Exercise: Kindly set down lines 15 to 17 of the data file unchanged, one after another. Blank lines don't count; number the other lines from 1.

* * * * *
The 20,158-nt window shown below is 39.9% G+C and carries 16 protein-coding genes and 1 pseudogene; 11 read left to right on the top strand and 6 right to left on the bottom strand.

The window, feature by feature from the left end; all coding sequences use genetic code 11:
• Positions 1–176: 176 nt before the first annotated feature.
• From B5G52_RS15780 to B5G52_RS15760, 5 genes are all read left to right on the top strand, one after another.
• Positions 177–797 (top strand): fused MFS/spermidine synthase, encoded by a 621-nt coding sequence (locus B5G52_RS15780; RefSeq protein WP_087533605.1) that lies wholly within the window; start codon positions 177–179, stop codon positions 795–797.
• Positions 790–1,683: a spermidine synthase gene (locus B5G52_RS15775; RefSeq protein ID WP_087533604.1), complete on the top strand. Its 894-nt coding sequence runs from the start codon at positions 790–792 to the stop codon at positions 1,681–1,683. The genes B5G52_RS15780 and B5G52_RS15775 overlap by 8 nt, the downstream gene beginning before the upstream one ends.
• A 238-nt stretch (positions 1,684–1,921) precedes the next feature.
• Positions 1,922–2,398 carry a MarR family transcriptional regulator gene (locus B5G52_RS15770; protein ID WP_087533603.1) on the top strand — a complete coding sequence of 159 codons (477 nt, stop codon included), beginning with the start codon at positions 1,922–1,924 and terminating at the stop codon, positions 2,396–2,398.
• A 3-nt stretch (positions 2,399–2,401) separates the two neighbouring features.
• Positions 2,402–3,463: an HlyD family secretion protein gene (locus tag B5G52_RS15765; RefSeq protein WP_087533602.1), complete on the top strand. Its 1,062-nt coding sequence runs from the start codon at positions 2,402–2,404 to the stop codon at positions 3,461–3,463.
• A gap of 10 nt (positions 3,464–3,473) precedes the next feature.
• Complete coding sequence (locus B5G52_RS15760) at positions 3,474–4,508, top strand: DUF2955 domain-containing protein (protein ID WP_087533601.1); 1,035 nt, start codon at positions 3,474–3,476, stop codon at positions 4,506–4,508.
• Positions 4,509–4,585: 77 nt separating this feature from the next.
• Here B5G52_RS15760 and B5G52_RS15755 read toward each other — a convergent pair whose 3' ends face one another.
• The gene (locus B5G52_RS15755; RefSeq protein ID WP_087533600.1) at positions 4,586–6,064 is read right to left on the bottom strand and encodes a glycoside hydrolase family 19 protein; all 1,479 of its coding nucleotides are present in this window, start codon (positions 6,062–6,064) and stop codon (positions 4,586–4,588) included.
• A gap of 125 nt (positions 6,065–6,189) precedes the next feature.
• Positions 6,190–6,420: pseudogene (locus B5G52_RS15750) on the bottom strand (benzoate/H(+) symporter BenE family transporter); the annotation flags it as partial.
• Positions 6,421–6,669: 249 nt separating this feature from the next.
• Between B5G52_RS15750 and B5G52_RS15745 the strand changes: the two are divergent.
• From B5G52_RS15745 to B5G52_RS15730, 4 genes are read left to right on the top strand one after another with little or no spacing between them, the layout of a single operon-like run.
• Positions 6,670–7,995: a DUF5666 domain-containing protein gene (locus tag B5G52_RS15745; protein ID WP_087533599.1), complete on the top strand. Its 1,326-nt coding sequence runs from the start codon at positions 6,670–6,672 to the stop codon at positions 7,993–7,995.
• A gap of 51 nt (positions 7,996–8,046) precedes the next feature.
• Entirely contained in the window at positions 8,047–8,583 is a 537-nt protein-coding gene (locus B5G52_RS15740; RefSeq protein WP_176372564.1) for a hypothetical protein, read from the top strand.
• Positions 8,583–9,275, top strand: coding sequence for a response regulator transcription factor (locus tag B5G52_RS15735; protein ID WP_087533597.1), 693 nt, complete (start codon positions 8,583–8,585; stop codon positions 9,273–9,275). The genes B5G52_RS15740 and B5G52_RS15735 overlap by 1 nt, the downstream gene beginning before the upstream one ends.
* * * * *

• The gene (locus B5G52_RS15755; RefSeq protein ID WP_087533600.1) at positions 4,586–6,064 is read right to left on the bottom strand and encodes a glycoside hydrolase family 19 protein; all 1,479 of its coding nucleotides are present in this window, start codon (positions 6,062–6,064) and stop codon (positions 4,586–4,588) included.
• A gap of 125 nt (positions 6,065–6,189) precedes the next feature.
• Positions 6,190–6,420: pseudogene (locus B5G52_RS15750) on the bottom strand (benzoate/H(+) symporter BenE family transporter); the annotation flags it as partial.